If you don’t have health insurance, you have a few weeks left to sign up for for low- or no-cost private coverage through the public marketplace.
A special enrollment period that opened Feb. 15 and closes Aug. 15 allows individuals to use healthcare.gov (or their state’s exchange) to sign up for a plan, which might come with significant subsidies to reduce what you pay for coverage. Unless you have a qualifying life event — i.e., getting married, having a child, etc. — after the current window closes, you’d generally have to wait until open enrollment this fall to sign up.
About 1.5 million Americans have secured coverage during the current enrollment period, according to government data through June 30. Another 2.5 million people who already were enrolled through the marketplace have been able to lower the cost of their premiums. Roughly 12 million in all are enrolled through the marketplace, which was authorized by the Affordable Care Act of 2010.
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Most enrollees get financial help. And due to the American Rescue Plan Act, which was signed into law in March by President Joe Biden, the subsidies (technically tax credits) are larger for 2021 and 2022, and will reach a greater number of people.
Before that expansion, the aid was generally available to households with income from 100% to 400% of the poverty level. The cap is eliminated through next year, and the amount that anyone pays in premiums will be limited to 8.5% of their income as calculated by the exchange.
Additionally, as of July 1, zero-premium health plans that come with minimal or no cost-sharing — i.e., deductibles and copays — are available through the marketplace to individuals collecting unemployment at any point this year.
“People who have been unemployed at any point this year essentially can get very generous or free health coverage,” said Cynthia Cox, a vice president at the Kaiser Family Foundation and director of its Affordable Care Act program.
Overall, about 3 out of 5 eligible uninsured Americans should be able to access zero-premium plans, according to the Centers for Medicare & Medicaid Services. That includes those who would qualify under the unemployment provision.
“Even if you were unemployed earlier this year but have gained employment, if you still have no coverage, you can get it now,” Cox said. “You’d just have to demonstrate you were deemed eligible for unemployment benefits.”
There is no income test to take advantage of this benefit, she said. Be aware, however, that you generally cannot qualify for any subsidies through the ACA marketplace if you can get health coverage through your employer.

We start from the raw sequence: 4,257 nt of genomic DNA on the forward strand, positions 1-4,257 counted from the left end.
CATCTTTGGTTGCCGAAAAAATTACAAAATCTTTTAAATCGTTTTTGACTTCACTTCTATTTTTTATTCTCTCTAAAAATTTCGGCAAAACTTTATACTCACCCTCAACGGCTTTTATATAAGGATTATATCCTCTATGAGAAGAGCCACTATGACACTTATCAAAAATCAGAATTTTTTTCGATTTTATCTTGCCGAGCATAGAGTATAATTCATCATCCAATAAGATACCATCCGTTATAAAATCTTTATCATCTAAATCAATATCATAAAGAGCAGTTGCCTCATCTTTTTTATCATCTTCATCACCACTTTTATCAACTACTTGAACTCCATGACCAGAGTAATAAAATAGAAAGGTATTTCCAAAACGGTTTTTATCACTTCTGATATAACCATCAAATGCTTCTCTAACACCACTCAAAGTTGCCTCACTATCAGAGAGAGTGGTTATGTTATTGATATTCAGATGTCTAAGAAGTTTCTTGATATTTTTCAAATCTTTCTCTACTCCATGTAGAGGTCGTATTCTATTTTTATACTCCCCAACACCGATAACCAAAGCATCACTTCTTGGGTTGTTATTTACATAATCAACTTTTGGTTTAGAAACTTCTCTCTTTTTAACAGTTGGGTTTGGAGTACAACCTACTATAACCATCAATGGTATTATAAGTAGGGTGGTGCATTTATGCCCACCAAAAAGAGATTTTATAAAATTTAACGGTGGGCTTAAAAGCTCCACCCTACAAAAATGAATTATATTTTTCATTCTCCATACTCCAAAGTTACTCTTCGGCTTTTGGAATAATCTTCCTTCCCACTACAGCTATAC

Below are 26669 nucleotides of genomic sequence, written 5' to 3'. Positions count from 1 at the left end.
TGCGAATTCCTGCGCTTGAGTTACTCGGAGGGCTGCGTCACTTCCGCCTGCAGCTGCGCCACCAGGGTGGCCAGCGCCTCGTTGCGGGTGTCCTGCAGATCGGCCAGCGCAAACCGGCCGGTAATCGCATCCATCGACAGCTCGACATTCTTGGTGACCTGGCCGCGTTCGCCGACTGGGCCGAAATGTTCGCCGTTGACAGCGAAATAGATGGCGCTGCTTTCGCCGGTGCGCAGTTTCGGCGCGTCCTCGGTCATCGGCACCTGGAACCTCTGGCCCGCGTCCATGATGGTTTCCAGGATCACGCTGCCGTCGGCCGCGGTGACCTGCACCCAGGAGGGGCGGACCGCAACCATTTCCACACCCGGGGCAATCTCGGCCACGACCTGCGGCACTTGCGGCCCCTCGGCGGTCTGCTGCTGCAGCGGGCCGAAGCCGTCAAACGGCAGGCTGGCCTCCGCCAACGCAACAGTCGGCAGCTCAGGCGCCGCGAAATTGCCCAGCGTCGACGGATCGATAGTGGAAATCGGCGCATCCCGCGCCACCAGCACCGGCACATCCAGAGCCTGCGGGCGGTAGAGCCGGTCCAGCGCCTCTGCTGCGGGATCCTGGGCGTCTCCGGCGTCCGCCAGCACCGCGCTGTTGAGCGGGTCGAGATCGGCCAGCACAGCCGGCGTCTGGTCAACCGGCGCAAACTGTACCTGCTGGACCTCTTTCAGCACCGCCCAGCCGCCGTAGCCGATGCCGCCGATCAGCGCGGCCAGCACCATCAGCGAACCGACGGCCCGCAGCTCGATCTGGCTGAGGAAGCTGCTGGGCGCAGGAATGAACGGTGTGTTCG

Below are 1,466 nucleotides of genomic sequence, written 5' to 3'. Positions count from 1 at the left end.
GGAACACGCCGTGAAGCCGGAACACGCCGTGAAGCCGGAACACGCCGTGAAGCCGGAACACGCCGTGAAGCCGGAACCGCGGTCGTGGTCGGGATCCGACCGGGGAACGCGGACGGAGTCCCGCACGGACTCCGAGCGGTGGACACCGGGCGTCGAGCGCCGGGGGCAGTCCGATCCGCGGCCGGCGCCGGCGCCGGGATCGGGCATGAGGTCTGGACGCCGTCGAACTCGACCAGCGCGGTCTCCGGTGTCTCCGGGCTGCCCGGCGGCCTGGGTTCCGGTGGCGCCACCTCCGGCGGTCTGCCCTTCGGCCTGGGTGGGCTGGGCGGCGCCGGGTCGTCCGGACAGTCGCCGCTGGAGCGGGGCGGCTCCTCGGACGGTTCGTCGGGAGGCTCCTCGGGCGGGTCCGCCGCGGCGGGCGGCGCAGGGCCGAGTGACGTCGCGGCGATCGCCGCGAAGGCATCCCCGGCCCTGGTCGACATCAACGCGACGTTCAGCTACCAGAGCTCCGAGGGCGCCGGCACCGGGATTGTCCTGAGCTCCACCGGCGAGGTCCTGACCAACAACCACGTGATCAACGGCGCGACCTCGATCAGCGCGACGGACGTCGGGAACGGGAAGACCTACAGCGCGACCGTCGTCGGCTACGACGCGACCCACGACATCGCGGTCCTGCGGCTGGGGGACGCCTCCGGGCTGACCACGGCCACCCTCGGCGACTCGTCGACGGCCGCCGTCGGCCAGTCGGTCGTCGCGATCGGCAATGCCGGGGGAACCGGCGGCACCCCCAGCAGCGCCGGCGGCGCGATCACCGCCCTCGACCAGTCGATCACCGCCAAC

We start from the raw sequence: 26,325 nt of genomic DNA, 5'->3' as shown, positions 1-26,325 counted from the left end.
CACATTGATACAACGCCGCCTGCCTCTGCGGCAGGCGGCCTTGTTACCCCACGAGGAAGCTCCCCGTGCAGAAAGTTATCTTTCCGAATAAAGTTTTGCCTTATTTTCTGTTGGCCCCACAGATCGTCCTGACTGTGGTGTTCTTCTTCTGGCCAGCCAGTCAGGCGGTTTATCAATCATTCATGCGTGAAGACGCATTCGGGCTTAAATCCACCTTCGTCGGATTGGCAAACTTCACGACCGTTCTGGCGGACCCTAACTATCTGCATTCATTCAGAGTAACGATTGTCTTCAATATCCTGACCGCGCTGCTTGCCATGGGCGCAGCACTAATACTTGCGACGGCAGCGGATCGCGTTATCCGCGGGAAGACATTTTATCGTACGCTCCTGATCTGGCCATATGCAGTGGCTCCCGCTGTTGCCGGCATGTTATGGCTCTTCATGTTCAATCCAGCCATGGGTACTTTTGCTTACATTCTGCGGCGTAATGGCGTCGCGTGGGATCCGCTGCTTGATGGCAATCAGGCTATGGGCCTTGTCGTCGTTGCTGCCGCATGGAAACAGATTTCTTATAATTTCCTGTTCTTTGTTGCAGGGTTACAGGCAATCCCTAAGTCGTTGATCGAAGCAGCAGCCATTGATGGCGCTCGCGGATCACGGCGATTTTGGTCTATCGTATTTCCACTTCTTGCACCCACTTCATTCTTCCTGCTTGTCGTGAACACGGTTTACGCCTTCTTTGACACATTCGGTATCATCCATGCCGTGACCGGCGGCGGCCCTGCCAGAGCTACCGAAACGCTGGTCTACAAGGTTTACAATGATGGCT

“Generally speaking, [enrollees] are people who can’t get insurance any other way — not through their work or their spouse’s work or through Medicare or Medicaid,” Cox said.
If you’re new to the marketplace and think you would qualify for the unemployment subsidies, the best place to start is healthcare.gov. Once you plug in your information and the subsidies are applied, you generally should see at least a couple free “silver” plans, Cox said.
“That’s where you get the premium help, and also additional help with [cost-sharing],” Cox said. “And the deductible is so low that it’s more like a ‘platinum plan,’ which is the best you can get.”
Separately, anyone who’s getting coverage under the Consolidated Omnibus Budget Reconciliation Act — the law that lets you stay on your employer’s plan when you leave your company — may want to see if switching to coverage through the marketplace would make sense.
COBRA coverage typically is expensive because you are responsible for the full premium instead of your employer chipping in. However, the federal government is picking up the tab for COBRA payments through September, per the American Rescue Plan Act.
When that runs out, you would need to either pay the full monthly premium or find alternative coverage.
“They might want to see if it makes sense to switch to the exchange before then,” Cox said.
The low-cost silver plans cover about 94% of a person’s costs, Cox said, compared with 85% in employer plans.
If you qualify for Medicaid, healthcare.gov should also indicate that. Roughly 81 million people were enrolled in Medicaid or the Children’s Health Insurance Program as of February, according to government data. That’s about 11 million more than pre-pandemic.
The Biden administration has also proposed extending the annual open enrollment for the ACA marketplace. Instead of running from Nov. 1 to Dec. 15 as it has in recent years, it would remain open until mid-January, under the proposal.
Additionally, the administration has proposed allowing year-round marketplace enrollment for households with up to 150% of the poverty level. (Individuals who qualify for Medicaid can already sign up at any time.)
“For now, though, people should act when there is an enrollment opportunity,” Cox said.